The rule among ducks, and most other birds, is that the males are prettier than the females. There is logical reason for this. The females want to look inconspicuous when sitting on the nest. The drakes have to look good to impress the females.
The differences between the drake red-breasted and common mergansers are pretty obvious. Red-breasted merganser is named for a band of rusty streaks across the breast but this is only part of the overall darker upperparts.
It also has a crested green head. The male common merganser is much whiter when sitting on the water. The sides and neck are white contrasting with the dark green head that lacks a crest. In some lights the white body is tinged with a peachy blush.
It should be noted that the green sheen on the head of both species looks dark unless observed in the bright sunlight.
The practised eye picks out the drake common merganser at any distance just by the amount of visible white. The whole side and neck with a contrasting dark head is really quite different from the dark and mottled sides and neck of the red-breasted merganser.
It is the females of the two species that present the identification challenge. It takes practise to get good at correctly identifying the female mergansers, but with a good look everyone can do with confidence.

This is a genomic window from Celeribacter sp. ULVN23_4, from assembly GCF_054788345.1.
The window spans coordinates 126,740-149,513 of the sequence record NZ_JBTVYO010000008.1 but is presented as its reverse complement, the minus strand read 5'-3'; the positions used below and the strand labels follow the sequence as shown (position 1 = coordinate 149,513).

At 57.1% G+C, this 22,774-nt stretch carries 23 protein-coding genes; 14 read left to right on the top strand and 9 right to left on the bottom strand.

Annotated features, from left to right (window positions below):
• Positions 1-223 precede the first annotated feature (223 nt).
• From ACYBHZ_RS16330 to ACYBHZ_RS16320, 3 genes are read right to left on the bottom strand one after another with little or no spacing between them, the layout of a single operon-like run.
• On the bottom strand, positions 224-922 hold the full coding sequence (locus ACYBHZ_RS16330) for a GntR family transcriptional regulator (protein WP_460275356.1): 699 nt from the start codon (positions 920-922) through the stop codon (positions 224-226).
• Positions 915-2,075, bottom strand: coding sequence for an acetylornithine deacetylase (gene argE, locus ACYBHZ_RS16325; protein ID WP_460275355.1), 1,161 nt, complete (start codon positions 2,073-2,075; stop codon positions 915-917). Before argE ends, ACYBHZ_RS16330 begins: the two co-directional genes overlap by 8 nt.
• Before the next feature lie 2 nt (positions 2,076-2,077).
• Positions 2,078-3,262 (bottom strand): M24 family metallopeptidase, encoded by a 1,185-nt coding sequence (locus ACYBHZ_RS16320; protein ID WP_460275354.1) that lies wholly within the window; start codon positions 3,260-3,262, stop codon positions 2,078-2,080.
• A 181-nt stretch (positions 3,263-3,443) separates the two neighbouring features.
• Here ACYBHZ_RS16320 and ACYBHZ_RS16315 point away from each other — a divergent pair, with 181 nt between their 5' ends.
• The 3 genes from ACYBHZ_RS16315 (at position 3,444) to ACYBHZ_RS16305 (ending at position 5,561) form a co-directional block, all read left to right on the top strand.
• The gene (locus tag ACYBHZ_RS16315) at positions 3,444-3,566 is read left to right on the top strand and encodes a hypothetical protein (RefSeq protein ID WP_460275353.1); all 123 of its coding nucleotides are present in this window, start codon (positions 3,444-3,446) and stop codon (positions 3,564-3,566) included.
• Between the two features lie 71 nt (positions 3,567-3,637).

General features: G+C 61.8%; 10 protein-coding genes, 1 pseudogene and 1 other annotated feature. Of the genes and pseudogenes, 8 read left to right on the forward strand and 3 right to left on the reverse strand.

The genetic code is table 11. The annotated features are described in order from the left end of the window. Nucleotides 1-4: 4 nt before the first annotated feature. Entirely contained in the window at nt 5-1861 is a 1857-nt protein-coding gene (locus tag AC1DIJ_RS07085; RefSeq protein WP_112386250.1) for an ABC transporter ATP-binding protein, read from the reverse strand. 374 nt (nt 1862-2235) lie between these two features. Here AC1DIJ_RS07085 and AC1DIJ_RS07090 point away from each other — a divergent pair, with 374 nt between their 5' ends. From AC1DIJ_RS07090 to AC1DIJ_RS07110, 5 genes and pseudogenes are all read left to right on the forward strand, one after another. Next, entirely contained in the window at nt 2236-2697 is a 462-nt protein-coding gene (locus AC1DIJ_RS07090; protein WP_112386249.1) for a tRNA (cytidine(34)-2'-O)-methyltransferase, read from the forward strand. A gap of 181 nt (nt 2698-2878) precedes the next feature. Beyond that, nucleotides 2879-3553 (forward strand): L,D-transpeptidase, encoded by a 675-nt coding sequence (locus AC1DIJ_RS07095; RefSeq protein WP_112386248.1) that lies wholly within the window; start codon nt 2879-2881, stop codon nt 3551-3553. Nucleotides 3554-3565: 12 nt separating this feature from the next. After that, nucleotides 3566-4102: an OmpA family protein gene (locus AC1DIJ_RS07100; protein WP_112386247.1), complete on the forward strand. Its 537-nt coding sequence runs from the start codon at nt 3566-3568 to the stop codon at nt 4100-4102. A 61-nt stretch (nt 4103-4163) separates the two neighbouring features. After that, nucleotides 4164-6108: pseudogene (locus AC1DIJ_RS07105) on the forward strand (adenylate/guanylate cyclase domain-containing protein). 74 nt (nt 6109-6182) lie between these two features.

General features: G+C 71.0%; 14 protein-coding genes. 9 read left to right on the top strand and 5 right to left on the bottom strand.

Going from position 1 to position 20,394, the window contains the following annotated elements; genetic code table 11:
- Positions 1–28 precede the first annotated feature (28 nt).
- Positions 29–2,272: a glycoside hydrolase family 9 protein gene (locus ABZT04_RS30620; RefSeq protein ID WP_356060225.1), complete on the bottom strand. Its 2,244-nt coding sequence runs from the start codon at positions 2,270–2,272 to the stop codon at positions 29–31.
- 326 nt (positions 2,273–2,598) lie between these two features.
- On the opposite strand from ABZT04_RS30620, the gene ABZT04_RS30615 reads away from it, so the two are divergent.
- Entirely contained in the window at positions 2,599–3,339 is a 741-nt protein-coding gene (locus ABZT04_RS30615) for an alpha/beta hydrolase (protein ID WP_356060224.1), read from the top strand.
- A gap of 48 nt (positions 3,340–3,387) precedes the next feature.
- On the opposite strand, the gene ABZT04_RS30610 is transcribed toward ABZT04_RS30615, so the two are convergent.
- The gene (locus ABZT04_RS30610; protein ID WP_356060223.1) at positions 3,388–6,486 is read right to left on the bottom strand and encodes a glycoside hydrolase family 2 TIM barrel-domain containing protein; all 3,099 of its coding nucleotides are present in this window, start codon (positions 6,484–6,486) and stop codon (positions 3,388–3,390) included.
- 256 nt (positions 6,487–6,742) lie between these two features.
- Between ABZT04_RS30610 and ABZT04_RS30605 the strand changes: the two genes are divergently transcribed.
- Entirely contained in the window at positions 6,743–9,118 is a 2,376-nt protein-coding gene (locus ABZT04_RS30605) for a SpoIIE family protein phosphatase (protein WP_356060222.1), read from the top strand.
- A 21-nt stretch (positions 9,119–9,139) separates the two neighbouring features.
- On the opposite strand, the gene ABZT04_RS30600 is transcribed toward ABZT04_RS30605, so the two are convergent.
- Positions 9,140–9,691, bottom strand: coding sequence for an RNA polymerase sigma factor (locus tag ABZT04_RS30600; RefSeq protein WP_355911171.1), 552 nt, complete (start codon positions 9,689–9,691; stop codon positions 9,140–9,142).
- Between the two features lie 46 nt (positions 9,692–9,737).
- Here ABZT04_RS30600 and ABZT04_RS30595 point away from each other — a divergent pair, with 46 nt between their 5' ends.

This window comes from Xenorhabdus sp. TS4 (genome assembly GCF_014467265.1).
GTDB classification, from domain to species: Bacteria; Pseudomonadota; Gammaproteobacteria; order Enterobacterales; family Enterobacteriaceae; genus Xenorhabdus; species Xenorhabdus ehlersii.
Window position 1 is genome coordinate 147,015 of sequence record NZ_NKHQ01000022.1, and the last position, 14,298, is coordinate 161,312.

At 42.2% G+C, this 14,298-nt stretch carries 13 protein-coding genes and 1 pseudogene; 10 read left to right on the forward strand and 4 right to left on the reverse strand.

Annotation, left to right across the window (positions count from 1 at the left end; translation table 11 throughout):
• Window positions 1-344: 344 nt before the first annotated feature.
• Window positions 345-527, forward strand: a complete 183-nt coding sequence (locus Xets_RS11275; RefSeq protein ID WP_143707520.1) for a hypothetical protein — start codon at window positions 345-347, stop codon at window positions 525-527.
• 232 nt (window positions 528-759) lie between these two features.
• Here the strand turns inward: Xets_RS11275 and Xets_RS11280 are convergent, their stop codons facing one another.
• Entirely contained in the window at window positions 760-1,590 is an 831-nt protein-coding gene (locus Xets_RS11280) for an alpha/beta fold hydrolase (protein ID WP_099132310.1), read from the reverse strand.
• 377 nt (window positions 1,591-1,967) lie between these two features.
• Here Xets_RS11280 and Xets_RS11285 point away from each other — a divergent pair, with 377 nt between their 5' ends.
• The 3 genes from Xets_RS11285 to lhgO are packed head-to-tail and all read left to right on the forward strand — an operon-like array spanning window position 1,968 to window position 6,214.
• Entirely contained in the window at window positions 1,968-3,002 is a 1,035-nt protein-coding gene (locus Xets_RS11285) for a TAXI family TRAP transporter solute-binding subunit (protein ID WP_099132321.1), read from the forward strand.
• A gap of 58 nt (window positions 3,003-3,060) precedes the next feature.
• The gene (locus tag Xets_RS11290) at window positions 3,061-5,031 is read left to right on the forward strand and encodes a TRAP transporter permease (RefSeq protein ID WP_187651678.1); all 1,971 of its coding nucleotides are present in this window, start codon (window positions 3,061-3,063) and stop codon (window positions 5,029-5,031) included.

Both have greyish bodies, a reddish-orange head containing crest and long tine orange bills.
The female red-breasted has a duller red head with a longer crest. The orange head blends gradually into the grey neck. The female common merganser has deeper red head with a shorter crest. The contrast between the red head and the white neck is cookie-cutter sharp. In addition the white throat patch is sharply demarcated on the common merganser but hardly noticeable on the red-breasted merganser. While there are various clues that help identify the female mergansers, it is the neck contrast, subdued in red-breasted and cookie-cutter sharp in common merganser, that is the best mark to clinch the identification.
Upon closer examination, you begin to see other differences. The common merganser is a slightly bigger bird. It sits heavier in the water almost like a loon. It has a slightly thicker bill. The red-breasted merganser is a slimmer more lightweight bird.
Where can you go to see mergansers?
Red-breasted mergansers are widespread in low numbers around the coast. Any coves and bays around the coast are likely to harbour a handful of red-breasted mergansers.
Common mergansers are more local in the winter. Good places on the Avalon Peninsula are the various coves in the bottom of Conception Bay, especially where a small river flows in.
Excellent locations for large numbers of common mergansers in winter are Shoal Harbour causeway near Clarenville and Port Blandford. Common mergansers are the dominate mergansers at these locations.
In the last week, there was a female red-breasted and common merganser at the west end of Quidi Vidi Lake, offering an excellent chance of comparison of the two species. Perhaps they will stay for a few more weeks.
Enjoy your mergansers.
Bruce Mactavish is an environmental consultant and avid birdwatcher. He can be reached at firstname.lastname@example.org, or by phone at 722-0088.